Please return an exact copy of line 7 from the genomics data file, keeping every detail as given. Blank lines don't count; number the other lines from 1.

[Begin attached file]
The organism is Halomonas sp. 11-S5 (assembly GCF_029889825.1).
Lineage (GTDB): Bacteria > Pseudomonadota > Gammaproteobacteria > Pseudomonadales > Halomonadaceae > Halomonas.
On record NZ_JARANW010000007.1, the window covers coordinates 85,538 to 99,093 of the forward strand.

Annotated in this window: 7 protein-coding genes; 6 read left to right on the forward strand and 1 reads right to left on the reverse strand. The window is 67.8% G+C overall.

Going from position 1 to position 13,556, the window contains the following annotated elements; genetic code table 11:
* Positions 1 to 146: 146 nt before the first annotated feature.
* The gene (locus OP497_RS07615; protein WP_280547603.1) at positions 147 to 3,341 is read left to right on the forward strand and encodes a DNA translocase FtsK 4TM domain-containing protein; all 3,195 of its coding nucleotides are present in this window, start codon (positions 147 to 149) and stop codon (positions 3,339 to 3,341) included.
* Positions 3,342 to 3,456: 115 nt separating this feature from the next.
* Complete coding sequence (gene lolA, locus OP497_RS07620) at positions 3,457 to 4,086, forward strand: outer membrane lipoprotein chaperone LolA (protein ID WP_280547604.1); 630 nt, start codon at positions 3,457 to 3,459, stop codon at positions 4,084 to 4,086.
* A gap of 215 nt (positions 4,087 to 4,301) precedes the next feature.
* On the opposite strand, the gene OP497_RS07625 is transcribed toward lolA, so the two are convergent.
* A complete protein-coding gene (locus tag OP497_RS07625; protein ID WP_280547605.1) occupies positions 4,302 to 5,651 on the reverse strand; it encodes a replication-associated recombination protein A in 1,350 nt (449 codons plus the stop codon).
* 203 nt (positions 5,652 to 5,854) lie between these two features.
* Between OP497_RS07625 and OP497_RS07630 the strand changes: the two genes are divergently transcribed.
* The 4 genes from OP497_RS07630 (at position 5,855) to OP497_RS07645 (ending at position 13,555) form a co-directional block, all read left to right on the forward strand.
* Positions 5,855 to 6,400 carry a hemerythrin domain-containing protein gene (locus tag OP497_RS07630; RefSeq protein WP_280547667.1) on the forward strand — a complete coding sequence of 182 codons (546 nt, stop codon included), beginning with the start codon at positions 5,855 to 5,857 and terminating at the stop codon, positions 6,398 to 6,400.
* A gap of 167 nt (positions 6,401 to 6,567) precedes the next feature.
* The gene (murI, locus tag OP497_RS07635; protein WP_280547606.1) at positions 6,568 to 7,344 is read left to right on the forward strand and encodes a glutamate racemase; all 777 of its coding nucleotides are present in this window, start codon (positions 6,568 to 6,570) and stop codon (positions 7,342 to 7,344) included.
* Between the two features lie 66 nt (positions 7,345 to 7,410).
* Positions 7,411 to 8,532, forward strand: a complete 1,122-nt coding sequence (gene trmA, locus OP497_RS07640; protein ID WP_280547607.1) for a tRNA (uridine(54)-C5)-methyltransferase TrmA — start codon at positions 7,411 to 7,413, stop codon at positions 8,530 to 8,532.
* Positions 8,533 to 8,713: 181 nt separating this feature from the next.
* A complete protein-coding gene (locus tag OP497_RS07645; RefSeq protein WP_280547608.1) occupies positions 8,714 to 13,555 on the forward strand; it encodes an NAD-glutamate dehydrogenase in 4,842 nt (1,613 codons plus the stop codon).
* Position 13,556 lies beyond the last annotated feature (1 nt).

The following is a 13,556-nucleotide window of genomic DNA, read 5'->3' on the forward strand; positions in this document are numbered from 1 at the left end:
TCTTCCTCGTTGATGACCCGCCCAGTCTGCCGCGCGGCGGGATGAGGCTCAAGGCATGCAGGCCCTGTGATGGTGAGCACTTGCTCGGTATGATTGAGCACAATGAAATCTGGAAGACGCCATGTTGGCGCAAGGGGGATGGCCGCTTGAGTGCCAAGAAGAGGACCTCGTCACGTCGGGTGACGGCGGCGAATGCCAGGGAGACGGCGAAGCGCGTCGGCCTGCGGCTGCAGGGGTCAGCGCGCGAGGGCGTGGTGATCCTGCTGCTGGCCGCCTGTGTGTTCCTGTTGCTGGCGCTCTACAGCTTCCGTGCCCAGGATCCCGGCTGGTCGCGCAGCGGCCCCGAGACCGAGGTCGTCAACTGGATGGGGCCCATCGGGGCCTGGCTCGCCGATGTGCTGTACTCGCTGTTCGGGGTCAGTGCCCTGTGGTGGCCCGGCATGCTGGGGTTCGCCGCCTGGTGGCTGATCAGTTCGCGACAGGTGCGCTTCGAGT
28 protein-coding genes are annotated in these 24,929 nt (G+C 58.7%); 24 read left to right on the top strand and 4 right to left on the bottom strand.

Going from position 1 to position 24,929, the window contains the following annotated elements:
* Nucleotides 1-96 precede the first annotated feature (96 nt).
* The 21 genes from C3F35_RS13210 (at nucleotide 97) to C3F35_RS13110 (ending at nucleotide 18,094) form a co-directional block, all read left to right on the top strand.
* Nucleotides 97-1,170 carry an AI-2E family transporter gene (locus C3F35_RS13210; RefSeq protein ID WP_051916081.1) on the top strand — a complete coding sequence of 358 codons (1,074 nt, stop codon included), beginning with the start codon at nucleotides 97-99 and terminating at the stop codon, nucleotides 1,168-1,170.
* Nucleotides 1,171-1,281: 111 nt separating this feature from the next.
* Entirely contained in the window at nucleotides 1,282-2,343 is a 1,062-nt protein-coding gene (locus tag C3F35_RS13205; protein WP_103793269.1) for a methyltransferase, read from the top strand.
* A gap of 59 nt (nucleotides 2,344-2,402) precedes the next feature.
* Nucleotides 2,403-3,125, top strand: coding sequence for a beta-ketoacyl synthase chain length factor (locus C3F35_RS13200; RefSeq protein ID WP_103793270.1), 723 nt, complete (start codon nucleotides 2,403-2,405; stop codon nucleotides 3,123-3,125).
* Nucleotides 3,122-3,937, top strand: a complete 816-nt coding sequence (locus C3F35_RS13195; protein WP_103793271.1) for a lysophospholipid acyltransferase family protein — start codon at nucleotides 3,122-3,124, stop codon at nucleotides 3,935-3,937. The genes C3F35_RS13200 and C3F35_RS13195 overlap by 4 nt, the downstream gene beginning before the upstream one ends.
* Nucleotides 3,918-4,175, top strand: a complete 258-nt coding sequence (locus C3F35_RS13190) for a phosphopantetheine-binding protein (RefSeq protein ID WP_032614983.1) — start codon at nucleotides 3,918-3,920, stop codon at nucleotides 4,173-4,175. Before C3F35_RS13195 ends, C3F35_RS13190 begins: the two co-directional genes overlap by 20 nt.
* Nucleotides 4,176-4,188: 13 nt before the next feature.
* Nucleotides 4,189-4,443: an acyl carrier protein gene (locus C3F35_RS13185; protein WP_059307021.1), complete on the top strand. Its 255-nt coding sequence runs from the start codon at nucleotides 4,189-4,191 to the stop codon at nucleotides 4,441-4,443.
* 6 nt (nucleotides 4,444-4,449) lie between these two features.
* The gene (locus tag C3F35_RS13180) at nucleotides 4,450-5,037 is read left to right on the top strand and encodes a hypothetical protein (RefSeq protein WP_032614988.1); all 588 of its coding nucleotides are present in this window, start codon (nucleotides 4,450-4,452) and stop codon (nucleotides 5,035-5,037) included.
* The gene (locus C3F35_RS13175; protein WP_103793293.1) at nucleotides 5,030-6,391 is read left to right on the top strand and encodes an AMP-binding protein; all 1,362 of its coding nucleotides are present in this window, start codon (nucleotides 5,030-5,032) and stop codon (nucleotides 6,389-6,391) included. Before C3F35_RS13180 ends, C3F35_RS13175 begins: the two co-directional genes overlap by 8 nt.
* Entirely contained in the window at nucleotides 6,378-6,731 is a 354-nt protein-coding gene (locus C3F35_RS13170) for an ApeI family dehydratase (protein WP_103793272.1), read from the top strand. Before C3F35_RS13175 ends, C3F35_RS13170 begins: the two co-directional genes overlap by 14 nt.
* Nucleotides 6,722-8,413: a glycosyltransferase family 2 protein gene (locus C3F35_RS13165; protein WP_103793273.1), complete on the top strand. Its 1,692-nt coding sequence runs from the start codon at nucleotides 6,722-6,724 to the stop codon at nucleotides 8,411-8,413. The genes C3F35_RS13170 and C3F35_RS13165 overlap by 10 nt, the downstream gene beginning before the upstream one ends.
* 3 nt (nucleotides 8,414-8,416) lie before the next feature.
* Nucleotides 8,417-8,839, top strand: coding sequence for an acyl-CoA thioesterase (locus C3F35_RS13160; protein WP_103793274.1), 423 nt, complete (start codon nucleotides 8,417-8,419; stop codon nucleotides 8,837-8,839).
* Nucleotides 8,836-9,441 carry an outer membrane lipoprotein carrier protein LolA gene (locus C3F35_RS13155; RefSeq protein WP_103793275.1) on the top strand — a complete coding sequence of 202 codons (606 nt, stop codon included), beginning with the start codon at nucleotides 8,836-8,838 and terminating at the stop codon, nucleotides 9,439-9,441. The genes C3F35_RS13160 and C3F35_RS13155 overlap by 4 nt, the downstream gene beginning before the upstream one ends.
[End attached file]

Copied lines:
* The gene (locus OP497_RS07615; protein WP_280547603.1) at positions 147 to 3,341 is read left to right on the forward strand and encodes a DNA translocase FtsK 4TM domain-containing protein; all 3,195 of its coding nucleotides are present in this window, start codon (positions 147 to 149) and stop codon (positions 3,339 to 3,341) included.